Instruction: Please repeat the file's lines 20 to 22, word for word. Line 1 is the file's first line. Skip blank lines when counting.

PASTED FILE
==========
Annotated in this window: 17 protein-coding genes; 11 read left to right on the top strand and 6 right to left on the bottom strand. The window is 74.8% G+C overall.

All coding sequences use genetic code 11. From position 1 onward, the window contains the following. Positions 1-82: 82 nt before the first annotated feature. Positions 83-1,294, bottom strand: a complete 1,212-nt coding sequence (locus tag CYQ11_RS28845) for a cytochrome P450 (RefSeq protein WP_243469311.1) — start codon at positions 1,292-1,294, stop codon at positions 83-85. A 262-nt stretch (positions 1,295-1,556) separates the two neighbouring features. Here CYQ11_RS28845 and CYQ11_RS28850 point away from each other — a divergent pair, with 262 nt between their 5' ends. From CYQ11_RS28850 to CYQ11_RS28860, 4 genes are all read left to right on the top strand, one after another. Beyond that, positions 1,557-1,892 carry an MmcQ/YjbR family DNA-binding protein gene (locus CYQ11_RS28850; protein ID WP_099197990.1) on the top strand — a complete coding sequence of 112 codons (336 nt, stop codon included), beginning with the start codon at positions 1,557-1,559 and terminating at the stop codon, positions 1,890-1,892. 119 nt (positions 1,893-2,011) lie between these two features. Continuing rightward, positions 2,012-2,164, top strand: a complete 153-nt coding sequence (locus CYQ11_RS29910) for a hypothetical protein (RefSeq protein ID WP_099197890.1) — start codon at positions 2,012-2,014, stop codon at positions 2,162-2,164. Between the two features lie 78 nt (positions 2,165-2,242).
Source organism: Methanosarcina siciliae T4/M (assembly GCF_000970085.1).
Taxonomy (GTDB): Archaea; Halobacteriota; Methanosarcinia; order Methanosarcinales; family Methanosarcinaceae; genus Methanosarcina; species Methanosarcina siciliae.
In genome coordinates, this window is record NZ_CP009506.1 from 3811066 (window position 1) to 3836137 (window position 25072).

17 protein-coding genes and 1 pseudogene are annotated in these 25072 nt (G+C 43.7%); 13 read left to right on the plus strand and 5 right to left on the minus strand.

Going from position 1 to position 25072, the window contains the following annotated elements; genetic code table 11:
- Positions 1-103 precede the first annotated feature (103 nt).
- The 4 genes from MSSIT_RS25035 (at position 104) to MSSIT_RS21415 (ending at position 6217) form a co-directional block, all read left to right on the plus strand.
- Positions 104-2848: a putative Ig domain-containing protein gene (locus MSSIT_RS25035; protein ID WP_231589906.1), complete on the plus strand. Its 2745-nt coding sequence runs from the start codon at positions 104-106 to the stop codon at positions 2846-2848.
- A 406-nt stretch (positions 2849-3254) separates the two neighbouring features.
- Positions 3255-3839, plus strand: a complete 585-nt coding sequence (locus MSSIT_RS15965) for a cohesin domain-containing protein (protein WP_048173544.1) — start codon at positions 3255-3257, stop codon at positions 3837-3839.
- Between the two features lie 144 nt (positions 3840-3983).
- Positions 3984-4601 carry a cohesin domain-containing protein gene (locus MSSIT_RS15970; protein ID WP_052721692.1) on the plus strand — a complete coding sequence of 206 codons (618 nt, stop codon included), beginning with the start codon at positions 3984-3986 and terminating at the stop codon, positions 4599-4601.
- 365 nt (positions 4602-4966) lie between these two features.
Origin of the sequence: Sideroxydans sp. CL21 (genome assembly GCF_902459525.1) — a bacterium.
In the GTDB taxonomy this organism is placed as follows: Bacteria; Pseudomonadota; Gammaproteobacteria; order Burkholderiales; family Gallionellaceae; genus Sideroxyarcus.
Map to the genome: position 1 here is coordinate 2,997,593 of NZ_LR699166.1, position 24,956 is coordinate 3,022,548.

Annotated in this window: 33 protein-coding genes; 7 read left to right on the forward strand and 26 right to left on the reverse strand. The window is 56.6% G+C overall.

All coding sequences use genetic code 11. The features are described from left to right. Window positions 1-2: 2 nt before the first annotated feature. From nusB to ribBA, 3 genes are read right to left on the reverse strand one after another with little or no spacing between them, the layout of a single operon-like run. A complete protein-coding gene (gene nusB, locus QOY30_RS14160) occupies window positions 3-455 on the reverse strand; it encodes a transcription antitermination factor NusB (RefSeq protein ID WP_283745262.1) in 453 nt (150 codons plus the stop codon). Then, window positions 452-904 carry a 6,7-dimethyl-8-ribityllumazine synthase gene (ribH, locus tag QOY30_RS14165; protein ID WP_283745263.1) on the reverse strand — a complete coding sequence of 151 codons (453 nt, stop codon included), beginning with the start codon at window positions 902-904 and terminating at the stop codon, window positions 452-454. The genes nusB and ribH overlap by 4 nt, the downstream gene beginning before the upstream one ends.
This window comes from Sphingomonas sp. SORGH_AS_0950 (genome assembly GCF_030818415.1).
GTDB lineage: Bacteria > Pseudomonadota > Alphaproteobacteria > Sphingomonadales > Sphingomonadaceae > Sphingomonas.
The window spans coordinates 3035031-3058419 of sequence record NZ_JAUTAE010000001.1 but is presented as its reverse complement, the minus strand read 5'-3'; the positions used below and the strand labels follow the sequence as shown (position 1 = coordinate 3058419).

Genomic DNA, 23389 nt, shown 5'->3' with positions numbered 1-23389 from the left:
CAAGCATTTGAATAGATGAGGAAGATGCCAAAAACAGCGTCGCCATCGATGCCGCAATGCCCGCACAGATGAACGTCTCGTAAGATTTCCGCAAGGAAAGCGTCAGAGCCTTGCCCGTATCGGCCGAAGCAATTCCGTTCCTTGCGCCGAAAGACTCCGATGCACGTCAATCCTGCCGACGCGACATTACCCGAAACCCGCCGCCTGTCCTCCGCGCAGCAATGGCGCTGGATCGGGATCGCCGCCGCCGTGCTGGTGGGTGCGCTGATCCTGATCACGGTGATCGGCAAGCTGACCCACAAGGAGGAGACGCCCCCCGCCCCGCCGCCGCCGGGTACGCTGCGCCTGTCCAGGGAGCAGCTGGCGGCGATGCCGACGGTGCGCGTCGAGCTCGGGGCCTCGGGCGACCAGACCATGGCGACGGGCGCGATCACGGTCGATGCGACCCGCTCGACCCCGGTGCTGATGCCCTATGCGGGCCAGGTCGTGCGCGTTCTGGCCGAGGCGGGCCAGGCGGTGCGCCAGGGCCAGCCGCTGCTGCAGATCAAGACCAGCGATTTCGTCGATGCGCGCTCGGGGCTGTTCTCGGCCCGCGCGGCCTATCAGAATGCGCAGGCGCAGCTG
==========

All coding sequences use genetic code 11. The features are described from left to right. Window positions 1-2: 2 nt before the first annotated feature. From nusB to ribBA, 3 genes are read right to left on the reverse strand one after another with little or no spacing between them, the layout of a single operon-like run. A complete protein-coding gene (gene nusB, locus QOY30_RS14160) occupies window positions 3-455 on the reverse strand; it encodes a transcription antitermination factor NusB (RefSeq protein ID WP_283745262.1) in 453 nt (150 codons plus the stop codon). Then, window positions 452-904 carry a 6,7-dimethyl-8-ribityllumazine synthase gene (ribH, locus tag QOY30_RS14165; protein ID WP_283745263.1) on the reverse strand — a complete coding sequence of 151 codons (453 nt, stop codon included), beginning with the start codon at window positions 902-904 and terminating at the stop codon, window positions 452-454. The genes nusB and ribH overlap by 4 nt, the downstream gene beginning before the upstream one ends.
This window comes from Sphingomonas sp. SORGH_AS_0950 (genome assembly GCF_030818415.1).
GTDB lineage: Bacteria > Pseudomonadota > Alphaproteobacteria > Sphingomonadales > Sphingomonadaceae > Sphingomonas.